It is imperative that everyone in a company, business, or organization maintain good finance records. This can be done by keeping paper records or electronic documents. Either way, these records will help you keep track of where your money is at all times and what you owe. Some people prefer to keep all of their records in a binder, while others may choose to organize their records on the computer.
There are rules and laws that require businesses to maintain financial records for a certain period of time. For example, the Securities and Exchange Commission (SEC) requires that firms keep their financial records for seven years. Other businesses adhere to the “generally accepted accounting principle,” which requires all businesses to present their financial statements for a certain period of time.
Aside from financial statements, there are other records that document expenditures and purchases. In some companies, this includes departmental purchase orders, credit card charge slips, and P-Card transactions. Other types of finance records include bills, invoices, journal vouchers, and reports on receipts and payments. These records help determine the financial status of a company and may be used to evaluate programs and implement changes to the organization.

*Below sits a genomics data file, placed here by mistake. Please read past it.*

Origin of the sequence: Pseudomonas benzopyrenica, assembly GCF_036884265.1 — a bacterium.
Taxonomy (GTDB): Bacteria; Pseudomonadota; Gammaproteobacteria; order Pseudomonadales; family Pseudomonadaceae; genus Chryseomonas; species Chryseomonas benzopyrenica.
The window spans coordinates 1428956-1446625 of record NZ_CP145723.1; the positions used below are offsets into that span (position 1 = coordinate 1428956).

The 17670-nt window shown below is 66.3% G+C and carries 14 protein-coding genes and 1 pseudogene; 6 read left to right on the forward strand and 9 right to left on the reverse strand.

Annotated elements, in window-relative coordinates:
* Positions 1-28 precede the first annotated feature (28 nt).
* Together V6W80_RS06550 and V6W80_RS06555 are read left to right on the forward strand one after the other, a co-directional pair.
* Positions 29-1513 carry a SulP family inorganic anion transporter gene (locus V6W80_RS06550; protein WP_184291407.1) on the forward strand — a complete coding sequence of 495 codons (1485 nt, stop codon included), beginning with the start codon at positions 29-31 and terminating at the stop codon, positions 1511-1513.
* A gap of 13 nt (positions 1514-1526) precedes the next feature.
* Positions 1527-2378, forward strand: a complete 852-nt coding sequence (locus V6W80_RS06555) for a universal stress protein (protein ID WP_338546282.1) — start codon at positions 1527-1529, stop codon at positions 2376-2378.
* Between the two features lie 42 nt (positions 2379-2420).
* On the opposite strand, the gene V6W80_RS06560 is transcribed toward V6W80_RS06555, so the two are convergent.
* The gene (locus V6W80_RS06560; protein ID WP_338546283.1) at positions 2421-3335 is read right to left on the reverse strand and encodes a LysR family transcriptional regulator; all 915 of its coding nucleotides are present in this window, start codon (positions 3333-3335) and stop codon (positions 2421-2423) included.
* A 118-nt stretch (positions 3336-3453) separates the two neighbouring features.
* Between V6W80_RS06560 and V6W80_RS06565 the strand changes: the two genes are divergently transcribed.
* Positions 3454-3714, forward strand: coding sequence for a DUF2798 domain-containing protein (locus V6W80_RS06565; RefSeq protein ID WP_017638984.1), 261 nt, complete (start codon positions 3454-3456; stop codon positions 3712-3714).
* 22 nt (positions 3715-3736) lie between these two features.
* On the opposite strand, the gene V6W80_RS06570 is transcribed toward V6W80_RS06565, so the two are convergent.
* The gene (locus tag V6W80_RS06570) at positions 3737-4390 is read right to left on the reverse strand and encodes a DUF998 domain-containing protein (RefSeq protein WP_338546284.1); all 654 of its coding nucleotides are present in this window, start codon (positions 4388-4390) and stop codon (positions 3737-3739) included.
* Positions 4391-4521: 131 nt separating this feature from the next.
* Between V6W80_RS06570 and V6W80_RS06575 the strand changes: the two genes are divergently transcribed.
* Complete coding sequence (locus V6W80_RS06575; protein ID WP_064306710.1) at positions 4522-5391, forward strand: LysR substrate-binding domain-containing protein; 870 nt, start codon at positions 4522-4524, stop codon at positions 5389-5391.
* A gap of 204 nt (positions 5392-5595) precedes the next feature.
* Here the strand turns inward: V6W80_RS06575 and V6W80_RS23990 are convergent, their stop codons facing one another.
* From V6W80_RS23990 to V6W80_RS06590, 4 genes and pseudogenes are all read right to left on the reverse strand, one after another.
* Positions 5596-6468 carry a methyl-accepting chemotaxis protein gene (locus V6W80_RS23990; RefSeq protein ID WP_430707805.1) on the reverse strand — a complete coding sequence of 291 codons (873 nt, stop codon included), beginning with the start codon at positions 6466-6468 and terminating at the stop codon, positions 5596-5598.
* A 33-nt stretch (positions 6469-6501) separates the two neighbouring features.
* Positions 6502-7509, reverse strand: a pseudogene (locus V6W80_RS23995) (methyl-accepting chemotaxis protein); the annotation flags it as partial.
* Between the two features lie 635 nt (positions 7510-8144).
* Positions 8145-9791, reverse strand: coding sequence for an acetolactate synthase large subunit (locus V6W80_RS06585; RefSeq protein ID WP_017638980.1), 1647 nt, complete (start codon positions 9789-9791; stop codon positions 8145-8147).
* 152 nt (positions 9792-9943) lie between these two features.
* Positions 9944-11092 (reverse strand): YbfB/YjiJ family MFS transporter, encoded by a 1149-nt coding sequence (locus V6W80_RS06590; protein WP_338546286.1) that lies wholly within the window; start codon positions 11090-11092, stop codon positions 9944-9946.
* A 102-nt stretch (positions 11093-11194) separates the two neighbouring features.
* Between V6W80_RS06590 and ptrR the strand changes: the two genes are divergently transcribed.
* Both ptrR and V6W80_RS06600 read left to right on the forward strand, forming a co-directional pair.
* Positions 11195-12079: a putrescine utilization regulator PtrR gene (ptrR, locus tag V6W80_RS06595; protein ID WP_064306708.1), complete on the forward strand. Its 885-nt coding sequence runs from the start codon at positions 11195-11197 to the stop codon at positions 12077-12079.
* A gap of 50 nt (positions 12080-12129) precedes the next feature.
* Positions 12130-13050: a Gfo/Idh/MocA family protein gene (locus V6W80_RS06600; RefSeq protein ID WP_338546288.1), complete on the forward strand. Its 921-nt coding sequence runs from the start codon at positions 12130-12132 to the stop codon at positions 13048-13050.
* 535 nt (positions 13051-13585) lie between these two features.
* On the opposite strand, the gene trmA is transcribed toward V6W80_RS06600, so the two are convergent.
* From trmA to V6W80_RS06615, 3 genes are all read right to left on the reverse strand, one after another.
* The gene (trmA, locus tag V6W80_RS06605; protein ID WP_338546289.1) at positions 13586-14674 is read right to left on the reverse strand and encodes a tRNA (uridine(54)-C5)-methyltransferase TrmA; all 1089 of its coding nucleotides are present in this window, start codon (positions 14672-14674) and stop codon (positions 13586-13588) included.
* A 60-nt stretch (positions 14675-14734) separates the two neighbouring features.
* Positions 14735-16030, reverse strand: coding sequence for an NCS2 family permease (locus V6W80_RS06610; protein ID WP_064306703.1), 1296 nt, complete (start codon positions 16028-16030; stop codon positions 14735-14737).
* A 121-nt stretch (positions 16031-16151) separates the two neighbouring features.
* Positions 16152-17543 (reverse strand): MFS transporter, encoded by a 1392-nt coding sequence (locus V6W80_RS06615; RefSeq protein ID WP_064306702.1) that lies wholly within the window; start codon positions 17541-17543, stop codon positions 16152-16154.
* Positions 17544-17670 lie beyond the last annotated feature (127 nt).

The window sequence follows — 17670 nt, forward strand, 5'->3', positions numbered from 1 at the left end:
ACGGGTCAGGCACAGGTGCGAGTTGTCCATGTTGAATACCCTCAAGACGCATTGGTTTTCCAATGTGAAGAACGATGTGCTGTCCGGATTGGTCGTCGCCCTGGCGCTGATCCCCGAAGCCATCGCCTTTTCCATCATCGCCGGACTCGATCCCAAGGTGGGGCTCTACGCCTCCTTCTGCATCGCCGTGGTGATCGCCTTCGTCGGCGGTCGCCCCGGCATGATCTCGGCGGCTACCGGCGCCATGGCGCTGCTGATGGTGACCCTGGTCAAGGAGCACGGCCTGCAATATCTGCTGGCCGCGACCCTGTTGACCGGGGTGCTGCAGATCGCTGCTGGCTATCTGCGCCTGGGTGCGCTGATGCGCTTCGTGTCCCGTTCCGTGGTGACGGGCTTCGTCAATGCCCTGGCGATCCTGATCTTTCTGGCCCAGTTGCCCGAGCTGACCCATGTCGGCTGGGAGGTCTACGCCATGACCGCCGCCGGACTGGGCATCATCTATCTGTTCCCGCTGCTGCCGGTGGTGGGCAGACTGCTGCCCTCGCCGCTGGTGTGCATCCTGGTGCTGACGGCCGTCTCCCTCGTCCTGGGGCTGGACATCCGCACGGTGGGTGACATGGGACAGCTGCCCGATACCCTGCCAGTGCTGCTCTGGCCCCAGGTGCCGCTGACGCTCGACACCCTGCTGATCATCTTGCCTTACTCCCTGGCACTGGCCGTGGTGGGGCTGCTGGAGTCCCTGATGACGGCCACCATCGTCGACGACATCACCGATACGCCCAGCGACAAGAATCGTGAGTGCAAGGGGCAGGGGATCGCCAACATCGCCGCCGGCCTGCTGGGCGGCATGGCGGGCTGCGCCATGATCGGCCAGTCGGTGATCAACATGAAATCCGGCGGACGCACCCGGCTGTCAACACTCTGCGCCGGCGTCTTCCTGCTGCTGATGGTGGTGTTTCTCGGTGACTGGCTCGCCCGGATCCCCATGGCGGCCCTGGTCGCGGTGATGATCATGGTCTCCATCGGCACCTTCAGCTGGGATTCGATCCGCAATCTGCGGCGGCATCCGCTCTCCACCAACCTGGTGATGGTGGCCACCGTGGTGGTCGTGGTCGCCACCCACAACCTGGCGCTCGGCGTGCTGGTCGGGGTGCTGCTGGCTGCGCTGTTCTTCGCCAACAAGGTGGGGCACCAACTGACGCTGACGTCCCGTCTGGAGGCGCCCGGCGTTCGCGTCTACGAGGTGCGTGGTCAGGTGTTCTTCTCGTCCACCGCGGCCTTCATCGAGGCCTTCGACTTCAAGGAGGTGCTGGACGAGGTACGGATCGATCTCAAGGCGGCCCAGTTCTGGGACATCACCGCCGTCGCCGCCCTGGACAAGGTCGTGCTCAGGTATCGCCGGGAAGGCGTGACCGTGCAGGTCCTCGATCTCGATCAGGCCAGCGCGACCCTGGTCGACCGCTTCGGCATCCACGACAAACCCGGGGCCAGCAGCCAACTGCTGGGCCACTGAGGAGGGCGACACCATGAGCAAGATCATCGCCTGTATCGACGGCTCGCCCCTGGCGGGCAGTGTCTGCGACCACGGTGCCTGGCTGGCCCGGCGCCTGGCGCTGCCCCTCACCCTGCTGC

Businesses have to maintain the proper financial records in order to avoid any risks. This includes auditing and storing them securely. Without proper records management, a company faces a high risk of lawsuits and stiff fines. To avoid these issues, companies should set up a schedule for managing their records. They should also secure their financial records by securely shredding them.
Finance records can include everything from check requests to invoices. These documents may contain information on the account, the recipient of the check, and the approval signature. They also may contain records of collection efforts such as collection letters, correspondence with collection agencies, and lists of uncollectible accounts. Additionally, these records may include Aging Reports.
Finance records are vital in business because they provide proof of business transactions and summarize the results of the company. They are an integral part of the accounting department. Invoices, receipts, cash flow statements, trial balances, balance sheets, and income statements are all examples of financial records. In addition, companies also use these records as a basis for tax returns.
Another important source of finance records is your bank account. Bank accounts typically store transactions for several years, and they can include payments you make each month. You can keep a record of every check that you write. In addition to paying bills, you can also record payments made to suppliers and employees. Then, you can compare the bank statement against the accounting records.